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First Stage Botany, as Illustrated by Flowering Plants

Nature volume 63, page 439 (07 March 1901) | Download Citation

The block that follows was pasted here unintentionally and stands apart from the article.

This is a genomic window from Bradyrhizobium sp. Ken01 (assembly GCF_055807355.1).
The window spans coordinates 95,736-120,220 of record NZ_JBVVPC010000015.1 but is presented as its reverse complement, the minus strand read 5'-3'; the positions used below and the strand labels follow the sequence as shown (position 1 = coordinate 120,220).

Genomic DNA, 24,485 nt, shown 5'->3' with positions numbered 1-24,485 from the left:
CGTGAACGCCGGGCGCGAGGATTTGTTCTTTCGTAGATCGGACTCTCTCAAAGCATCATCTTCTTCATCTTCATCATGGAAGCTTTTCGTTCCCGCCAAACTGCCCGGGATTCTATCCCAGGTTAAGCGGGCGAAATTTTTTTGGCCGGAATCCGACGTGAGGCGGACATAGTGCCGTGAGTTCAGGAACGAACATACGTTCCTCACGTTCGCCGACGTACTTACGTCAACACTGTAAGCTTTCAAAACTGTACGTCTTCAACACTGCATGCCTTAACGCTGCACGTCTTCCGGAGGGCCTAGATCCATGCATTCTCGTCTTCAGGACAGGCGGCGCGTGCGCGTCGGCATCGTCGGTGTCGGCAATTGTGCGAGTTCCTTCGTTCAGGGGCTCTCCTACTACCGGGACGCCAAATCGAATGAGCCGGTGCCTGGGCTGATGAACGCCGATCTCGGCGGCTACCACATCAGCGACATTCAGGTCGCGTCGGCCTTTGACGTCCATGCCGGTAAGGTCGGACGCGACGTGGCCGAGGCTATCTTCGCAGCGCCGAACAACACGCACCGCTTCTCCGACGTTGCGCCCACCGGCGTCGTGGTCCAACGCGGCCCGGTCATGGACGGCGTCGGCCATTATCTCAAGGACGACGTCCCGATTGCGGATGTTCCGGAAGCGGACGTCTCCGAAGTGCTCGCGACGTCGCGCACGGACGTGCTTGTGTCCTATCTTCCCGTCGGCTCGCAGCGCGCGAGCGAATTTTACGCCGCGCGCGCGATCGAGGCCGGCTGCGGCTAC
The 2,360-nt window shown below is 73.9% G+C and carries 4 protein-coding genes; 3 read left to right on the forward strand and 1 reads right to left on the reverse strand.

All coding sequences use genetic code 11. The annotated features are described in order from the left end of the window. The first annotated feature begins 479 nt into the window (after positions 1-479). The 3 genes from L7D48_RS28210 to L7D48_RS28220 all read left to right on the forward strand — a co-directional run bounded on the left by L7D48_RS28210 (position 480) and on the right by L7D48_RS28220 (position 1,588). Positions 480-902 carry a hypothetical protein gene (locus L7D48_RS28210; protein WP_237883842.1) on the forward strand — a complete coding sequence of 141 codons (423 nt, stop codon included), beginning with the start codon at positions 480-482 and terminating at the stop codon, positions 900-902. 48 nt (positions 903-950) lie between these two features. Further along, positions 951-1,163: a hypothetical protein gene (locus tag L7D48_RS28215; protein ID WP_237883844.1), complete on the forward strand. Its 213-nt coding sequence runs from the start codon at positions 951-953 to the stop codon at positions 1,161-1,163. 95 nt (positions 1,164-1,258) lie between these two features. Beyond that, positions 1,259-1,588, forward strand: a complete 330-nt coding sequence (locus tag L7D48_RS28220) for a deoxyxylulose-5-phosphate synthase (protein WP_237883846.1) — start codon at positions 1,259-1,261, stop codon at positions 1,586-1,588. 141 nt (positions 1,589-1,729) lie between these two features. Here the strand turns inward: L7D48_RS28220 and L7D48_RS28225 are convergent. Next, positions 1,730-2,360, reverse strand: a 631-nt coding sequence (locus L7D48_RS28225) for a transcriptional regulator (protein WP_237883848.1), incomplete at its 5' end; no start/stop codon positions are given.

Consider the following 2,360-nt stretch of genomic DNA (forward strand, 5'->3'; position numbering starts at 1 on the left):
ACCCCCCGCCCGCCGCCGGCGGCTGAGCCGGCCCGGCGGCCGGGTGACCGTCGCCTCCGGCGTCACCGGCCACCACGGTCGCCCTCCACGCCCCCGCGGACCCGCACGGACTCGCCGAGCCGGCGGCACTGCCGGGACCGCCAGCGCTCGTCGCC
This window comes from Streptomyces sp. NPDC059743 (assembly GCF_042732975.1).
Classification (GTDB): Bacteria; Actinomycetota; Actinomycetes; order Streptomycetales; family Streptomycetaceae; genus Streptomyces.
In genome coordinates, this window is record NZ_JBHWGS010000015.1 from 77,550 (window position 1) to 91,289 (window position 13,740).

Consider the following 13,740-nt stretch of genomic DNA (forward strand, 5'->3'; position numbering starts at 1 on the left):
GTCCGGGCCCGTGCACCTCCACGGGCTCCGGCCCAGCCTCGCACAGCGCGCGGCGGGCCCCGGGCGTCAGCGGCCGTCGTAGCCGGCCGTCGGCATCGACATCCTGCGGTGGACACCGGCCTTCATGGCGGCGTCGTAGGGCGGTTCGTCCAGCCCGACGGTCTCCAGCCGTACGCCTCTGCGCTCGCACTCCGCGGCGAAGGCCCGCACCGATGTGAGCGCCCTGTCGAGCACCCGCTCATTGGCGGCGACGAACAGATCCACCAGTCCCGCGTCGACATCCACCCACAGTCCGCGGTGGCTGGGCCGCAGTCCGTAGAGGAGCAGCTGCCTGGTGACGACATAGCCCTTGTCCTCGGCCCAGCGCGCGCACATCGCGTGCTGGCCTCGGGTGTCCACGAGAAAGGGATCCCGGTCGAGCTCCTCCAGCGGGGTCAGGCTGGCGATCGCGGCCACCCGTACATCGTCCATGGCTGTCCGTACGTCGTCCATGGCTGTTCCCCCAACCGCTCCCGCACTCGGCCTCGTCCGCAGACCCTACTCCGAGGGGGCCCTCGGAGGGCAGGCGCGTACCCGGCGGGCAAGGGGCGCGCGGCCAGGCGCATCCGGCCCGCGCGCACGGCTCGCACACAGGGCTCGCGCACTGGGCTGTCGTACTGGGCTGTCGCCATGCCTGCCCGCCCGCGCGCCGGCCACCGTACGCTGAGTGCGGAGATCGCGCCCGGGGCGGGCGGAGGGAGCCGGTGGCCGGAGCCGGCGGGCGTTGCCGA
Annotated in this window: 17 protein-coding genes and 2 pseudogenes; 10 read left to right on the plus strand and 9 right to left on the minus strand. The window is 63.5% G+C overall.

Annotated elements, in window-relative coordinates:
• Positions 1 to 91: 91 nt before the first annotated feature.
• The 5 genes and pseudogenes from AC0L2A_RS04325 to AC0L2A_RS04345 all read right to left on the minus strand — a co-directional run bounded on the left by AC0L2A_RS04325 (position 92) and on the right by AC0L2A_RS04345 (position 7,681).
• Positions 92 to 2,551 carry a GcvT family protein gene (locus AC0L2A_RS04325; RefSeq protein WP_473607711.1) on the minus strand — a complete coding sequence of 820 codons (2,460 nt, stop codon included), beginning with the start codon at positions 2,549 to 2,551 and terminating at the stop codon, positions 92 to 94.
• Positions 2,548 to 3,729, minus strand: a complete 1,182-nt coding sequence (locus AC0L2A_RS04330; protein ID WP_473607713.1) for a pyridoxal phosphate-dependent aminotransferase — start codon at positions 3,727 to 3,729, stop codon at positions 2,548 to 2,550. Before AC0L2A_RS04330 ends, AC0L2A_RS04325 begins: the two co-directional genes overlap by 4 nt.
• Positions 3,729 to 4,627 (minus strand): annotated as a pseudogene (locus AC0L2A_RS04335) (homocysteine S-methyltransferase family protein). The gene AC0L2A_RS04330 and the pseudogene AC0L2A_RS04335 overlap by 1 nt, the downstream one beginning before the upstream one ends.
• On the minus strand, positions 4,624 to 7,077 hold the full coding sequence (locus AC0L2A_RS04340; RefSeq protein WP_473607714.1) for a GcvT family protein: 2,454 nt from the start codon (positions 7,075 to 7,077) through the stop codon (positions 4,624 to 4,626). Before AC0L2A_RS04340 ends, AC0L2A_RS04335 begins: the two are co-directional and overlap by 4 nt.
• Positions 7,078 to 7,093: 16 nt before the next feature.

THE author sets forth in the preface that his primary object in writing this book was that of satisfying the requirements of students preparing for the elementary stage of the Science and Art Examinations. A glance through its pages suffices to prove that this end is everywhere kept to the fore. Even the figures, which are very numerous, are labelled all over in large type so as to enable the student, with the minimum expenditure of time and trouble, to get up the maximum amount of facts. In the text the treatment is on analogous lines, and probably the student possessed of a good memory might, with this book as his mentor, succeed in passing a fair examination. Beyond this we have failed to discover why the book was written; and when its author goes on to state that it is also intended to serve as an “efficient introduction to Botany,” we simply cannot agree with him. The character of the book is too dogmatic, and too little is left to the student. Indeed, a sentence contained in the preface, advising the student to obtain specimens and “verify upon them the statements made in the text,” gives the key to the entire book. Not merely verification, but the fostering of a spirit of inquiry ought to be the chief aim of a teacher, and it is this aspect of the matter which we miss in the volume before us. In the paragraph on geotropism (p. 211) this phenomenon is defined as the “tendency of the radicle or main root to grow towards the centre of the earth”; a very inadequate definition both from the point of view of fact and theory, and one of little or no scientific value to the student.

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